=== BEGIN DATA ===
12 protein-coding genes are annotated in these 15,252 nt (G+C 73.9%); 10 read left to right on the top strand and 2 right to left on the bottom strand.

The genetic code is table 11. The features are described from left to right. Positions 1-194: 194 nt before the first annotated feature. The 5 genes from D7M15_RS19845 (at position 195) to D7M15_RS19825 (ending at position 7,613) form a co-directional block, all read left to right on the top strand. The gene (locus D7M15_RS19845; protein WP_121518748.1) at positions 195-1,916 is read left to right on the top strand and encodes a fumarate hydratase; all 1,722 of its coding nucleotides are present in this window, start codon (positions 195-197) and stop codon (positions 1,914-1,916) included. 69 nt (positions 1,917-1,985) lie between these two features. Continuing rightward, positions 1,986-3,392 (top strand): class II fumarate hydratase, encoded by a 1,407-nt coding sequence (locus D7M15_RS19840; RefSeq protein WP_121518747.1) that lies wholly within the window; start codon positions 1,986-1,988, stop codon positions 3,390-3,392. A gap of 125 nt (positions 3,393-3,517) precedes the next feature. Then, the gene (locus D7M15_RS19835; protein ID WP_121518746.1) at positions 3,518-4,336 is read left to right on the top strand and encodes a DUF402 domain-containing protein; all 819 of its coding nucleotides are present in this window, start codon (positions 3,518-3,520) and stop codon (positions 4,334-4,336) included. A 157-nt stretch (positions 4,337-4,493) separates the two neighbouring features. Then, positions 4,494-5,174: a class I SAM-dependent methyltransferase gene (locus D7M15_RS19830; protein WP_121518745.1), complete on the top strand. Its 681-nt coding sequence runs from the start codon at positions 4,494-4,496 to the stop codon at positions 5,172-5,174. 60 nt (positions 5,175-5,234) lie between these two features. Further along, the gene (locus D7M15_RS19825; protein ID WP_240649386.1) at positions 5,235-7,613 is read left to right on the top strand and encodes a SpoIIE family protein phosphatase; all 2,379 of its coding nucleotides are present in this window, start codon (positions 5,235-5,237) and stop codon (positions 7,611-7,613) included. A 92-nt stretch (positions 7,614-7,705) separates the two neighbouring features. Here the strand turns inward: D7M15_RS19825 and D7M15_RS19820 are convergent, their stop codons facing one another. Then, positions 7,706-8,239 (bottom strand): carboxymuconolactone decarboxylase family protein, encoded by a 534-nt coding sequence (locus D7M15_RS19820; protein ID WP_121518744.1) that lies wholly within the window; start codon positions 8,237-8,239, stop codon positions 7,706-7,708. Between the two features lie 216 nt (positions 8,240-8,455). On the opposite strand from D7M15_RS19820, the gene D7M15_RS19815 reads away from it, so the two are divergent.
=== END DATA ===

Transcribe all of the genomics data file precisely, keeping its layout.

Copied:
12 protein-coding genes are annotated in these 15,252 nt (G+C 73.9%); 10 read left to right on the top strand and 2 right to left on the bottom strand.

The genetic code is table 11. The features are described from left to right. Positions 1-194: 194 nt before the first annotated feature. The 5 genes from D7M15_RS19845 (at position 195) to D7M15_RS19825 (ending at position 7,613) form a co-directional block, all read left to right on the top strand. The gene (locus D7M15_RS19845; protein WP_121518748.1) at positions 195-1,916 is read left to right on the top strand and encodes a fumarate hydratase; all 1,722 of its coding nucleotides are present in this window, start codon (positions 195-197) and stop codon (positions 1,914-1,916) included. 69 nt (positions 1,917-1,985) lie between these two features. Continuing rightward, positions 1,986-3,392 (top strand): class II fumarate hydratase, encoded by a 1,407-nt coding sequence (locus D7M15_RS19840; RefSeq protein WP_121518747.1) that lies wholly within the window; start codon positions 1,986-1,988, stop codon positions 3,390-3,392. A gap of 125 nt (positions 3,393-3,517) precedes the next feature. Then, the gene (locus D7M15_RS19835; protein ID WP_121518746.1) at positions 3,518-4,336 is read left to right on the top strand and encodes a DUF402 domain-containing protein; all 819 of its coding nucleotides are present in this window, start codon (positions 3,518-3,520) and stop codon (positions 4,334-4,336) included. A 157-nt stretch (positions 4,337-4,493) separates the two neighbouring features. Then, positions 4,494-5,174: a class I SAM-dependent methyltransferase gene (locus D7M15_RS19830; protein WP_121518745.1), complete on the top strand. Its 681-nt coding sequence runs from the start codon at positions 4,494-4,496 to the stop codon at positions 5,172-5,174. 60 nt (positions 5,175-5,234) lie between these two features. Further along, the gene (locus D7M15_RS19825; protein ID WP_240649386.1) at positions 5,235-7,613 is read left to right on the top strand and encodes a SpoIIE family protein phosphatase; all 2,379 of its coding nucleotides are present in this window, start codon (positions 5,235-5,237) and stop codon (positions 7,611-7,613) included. A 92-nt stretch (positions 7,614-7,705) separates the two neighbouring features. Here the strand turns inward: D7M15_RS19825 and D7M15_RS19820 are convergent, their stop codons facing one another. Then, positions 7,706-8,239 (bottom strand): carboxymuconolactone decarboxylase family protein, encoded by a 534-nt coding sequence (locus D7M15_RS19820; protein ID WP_121518744.1) that lies wholly within the window; start codon positions 8,237-8,239, stop codon positions 7,706-7,708. Between the two features lie 216 nt (positions 8,240-8,455). On the opposite strand from D7M15_RS19820, the gene D7M15_RS19815 reads away from it, so the two are divergent.